Friday March 8, 2019
By ALANA ABRAMSON and ABIGAIL ABRAMS
Rep. Ilhan Omar, D-Minn., walks through an underground tunnel at the Capitol on March 6, 2019 as top House Democrats plan to offer a measure that condemns anti-Semitism in the wake of controversial remarks by the freshman congresswoman. J. Scott Applewhite—AP
House Democrats hope to put the final word on a lingering controversy over Rep. Ilhan Omar’s comments on Israel by approving a broad resolution against hatred of all kinds Thursday afternoon.
But polls and interviews with the Democratic grassroots show that the move may have simply slapped a Band-Aid on a festering wound.
Thursday’s resolution, which overwhelmingly passed 407-23, condemned hatred in multiple forms, including anti-Semitism, Islamophobia, police profiling and white nationalism. The vote, which was scheduled to take place at 3:15 p.m., was delayed so the text could include an expanded list of victims of persecution.
Only one Congressman, Rep. Steve King – who has come under fire for white nationalist sentiments – voted present.Though not specifically targeted at Omar, the resolution was a clear response to controversial comments she made last week.
Speaking at an event at the Washington bookstore-slash-restaurant Busboys and Poets last month, Omar argued that it is wrong that she can criticize the NRA, the fossil fuel industry or pharmaceutical companies over their lobbying, but faces criticism for making similar remarks about pro-Israel lobbying. “I want to talk about the political influence in this country that says it is OK for people to push for allegiance to a foreign country,” she said.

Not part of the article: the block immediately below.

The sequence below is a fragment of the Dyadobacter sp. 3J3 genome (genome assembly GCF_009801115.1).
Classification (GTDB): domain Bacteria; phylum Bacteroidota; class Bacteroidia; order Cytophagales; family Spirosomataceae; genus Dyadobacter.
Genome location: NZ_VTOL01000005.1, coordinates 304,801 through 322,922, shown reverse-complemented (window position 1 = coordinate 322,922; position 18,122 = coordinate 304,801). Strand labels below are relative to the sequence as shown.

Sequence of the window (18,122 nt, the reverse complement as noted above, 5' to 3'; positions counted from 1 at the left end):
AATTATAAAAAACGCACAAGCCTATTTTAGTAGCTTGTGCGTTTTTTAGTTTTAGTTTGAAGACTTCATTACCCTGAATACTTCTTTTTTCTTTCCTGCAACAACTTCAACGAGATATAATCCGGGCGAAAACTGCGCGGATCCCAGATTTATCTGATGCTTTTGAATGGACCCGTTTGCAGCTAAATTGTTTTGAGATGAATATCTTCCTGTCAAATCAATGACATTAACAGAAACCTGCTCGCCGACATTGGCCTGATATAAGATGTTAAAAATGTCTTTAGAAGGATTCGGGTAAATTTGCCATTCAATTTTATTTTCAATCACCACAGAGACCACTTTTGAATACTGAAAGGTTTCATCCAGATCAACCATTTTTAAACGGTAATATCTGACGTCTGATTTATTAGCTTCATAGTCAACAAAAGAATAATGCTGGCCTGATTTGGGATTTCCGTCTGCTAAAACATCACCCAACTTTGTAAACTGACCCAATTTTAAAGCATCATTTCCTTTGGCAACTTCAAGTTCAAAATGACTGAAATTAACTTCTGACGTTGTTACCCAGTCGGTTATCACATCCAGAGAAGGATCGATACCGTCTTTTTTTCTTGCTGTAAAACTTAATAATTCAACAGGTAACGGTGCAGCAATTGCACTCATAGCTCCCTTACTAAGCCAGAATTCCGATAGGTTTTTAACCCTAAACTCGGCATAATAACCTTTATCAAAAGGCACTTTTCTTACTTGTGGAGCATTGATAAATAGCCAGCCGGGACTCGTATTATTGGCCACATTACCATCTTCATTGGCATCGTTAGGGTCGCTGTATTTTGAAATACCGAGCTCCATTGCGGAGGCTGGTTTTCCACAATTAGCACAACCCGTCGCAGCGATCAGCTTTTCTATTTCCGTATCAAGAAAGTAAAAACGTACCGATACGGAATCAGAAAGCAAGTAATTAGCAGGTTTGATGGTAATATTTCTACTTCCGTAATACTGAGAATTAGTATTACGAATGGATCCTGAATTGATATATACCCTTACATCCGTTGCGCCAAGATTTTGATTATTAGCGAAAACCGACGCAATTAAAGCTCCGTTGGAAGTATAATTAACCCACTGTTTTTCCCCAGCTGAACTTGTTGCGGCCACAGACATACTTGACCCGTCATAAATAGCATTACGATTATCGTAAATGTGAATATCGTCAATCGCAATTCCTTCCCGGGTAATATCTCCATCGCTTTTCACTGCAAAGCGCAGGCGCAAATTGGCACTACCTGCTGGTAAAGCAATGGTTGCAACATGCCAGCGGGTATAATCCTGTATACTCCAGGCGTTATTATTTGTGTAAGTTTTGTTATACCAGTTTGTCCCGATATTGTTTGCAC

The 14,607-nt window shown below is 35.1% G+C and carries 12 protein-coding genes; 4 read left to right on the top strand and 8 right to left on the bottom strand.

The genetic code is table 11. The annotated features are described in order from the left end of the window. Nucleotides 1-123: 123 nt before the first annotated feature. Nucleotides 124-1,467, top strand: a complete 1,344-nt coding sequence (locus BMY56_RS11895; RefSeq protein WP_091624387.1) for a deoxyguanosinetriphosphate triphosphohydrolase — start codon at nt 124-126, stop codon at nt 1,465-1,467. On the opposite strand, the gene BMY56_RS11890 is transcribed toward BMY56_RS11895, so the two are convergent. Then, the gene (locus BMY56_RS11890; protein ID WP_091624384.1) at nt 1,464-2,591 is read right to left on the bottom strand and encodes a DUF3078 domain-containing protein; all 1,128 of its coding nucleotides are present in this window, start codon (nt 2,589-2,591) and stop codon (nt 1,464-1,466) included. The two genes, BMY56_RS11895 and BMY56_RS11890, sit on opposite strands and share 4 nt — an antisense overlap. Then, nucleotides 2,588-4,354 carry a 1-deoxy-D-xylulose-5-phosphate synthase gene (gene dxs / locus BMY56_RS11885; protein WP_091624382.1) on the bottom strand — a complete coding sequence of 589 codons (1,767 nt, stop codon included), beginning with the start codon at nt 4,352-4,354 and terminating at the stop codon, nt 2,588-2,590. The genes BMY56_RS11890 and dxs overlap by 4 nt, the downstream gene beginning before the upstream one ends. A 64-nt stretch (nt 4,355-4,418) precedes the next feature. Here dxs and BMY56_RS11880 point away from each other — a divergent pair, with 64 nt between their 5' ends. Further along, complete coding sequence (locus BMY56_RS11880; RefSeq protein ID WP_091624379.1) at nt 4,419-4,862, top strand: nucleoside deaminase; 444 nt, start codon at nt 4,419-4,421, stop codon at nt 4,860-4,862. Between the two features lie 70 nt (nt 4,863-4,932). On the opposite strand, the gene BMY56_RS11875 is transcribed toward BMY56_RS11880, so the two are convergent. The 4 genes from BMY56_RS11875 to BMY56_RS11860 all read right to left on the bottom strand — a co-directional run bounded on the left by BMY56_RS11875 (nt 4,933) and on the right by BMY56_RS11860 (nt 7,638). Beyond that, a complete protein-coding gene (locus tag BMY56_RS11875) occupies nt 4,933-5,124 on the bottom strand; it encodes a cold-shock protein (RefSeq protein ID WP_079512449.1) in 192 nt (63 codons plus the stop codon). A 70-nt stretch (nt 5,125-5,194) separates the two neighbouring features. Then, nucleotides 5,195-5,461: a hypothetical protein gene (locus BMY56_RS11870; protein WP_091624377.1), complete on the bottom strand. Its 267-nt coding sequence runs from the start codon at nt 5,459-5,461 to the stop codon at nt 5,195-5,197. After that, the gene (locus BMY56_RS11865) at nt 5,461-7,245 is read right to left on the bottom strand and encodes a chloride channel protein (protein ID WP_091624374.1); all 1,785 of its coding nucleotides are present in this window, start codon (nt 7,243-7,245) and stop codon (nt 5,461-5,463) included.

The remarks drew a swift backlash from both Democrats and Republicans who noted the long and ugly history of accusing Jews and other religious minorities of holding a “dual loyalty” to their country and their religion. But the stickiest part of the debate was the very public criticism from Omar’s Democratic colleagues.
“No member of Congress is asked to swear allegiance to another country,” Rep. Nita Lowey, chairwoman of the appropriations committee and one of the most powerful women in the Democratic caucus, wrote on Twitter March 3. “Throughout history, Jews have been accused of dual loyalty, leading to discrimination and violence, which is why these accusations are so hurtful.”
“Dual loyalty?” Rep. Ted Deutch asked in a tweet. “Jews proudly serve our country. I serve in the U.S. House. My father served in the U.S. Army.”
For Democrats, this was the second time in a month they found themselves forced to answer questions about Omar’s controversial comments about Israel. Last month, in a response to a news story about House Republicans threatening to punish her and another lawmaker for being critical of Israel, Omar tweeted a line about $100 bills from a Puff Daddy song: “It’s about the Benjamins baby,” she wrote.
That time, leadership condemned her remarks, and she quickly apologized. But this time, some Democrats wanted to go further. At the beginning of the week, a draft of a resolution began to circulate around Capitol Hill that rebuked anti-Semitism.
Although Omar was not mentioned by name, her colleagues jumped to her defense to intervene. Members of the Congressional Progressive Caucus and the Congressional Black Caucus went to bat for her, telling leadership that solely singling out anti-Semitism — and by default, Omar, despite the fact that she was not mentioned directly — was putting her in an unfair position. They also argued that, given some of President Donald Trump’s controversial comments, other forms of hatred should be rebuked as well.